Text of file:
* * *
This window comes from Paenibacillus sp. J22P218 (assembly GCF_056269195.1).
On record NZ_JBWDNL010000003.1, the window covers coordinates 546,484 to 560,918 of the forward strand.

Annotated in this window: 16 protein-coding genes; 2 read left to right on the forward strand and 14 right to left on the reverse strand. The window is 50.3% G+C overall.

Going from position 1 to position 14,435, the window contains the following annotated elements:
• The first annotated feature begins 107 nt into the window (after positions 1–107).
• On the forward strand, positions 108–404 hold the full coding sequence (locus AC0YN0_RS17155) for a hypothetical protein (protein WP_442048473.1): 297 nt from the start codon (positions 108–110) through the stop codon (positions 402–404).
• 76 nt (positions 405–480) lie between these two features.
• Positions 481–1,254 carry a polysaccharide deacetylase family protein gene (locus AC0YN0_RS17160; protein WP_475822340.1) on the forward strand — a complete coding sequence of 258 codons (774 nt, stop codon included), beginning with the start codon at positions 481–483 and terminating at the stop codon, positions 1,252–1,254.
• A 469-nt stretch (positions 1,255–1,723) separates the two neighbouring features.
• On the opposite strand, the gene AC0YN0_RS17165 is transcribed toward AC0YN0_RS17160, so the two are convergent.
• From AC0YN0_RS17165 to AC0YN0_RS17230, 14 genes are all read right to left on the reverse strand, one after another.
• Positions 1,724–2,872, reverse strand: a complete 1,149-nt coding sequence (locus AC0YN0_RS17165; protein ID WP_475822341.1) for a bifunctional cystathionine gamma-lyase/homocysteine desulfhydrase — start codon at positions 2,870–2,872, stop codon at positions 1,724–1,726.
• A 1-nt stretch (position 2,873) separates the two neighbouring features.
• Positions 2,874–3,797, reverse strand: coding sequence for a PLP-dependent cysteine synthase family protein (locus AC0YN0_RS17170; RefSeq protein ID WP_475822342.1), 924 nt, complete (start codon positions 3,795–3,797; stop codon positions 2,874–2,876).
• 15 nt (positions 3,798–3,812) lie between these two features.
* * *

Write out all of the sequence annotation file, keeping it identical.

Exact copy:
This window comes from Paenibacillus sp. J22P218 (assembly GCF_056269195.1).
On record NZ_JBWDNL010000003.1, the window covers coordinates 546,484 to 560,918 of the forward strand.

Annotated in this window: 16 protein-coding genes; 2 read left to right on the forward strand and 14 right to left on the reverse strand. The window is 50.3% G+C overall.

Going from position 1 to position 14,435, the window contains the following annotated elements:
• The first annotated feature begins 107 nt into the window (after positions 1–107).
• On the forward strand, positions 108–404 hold the full coding sequence (locus AC0YN0_RS17155) for a hypothetical protein (protein WP_442048473.1): 297 nt from the start codon (positions 108–110) through the stop codon (positions 402–404).
• 76 nt (positions 405–480) lie between these two features.
• Positions 481–1,254 carry a polysaccharide deacetylase family protein gene (locus AC0YN0_RS17160; protein WP_475822340.1) on the forward strand — a complete coding sequence of 258 codons (774 nt, stop codon included), beginning with the start codon at positions 481–483 and terminating at the stop codon, positions 1,252–1,254.
• A 469-nt stretch (positions 1,255–1,723) separates the two neighbouring features.
• On the opposite strand, the gene AC0YN0_RS17165 is transcribed toward AC0YN0_RS17160, so the two are convergent.
• From AC0YN0_RS17165 to AC0YN0_RS17230, 14 genes are all read right to left on the reverse strand, one after another.
• Positions 1,724–2,872, reverse strand: a complete 1,149-nt coding sequence (locus AC0YN0_RS17165; protein ID WP_475822341.1) for a bifunctional cystathionine gamma-lyase/homocysteine desulfhydrase — start codon at positions 2,870–2,872, stop codon at positions 1,724–1,726.
• A 1-nt stretch (position 2,873) separates the two neighbouring features.
• Positions 2,874–3,797, reverse strand: coding sequence for a PLP-dependent cysteine synthase family protein (locus AC0YN0_RS17170; RefSeq protein ID WP_475822342.1), 924 nt, complete (start codon positions 3,795–3,797; stop codon positions 2,874–2,876).
• 15 nt (positions 3,798–3,812) lie between these two features.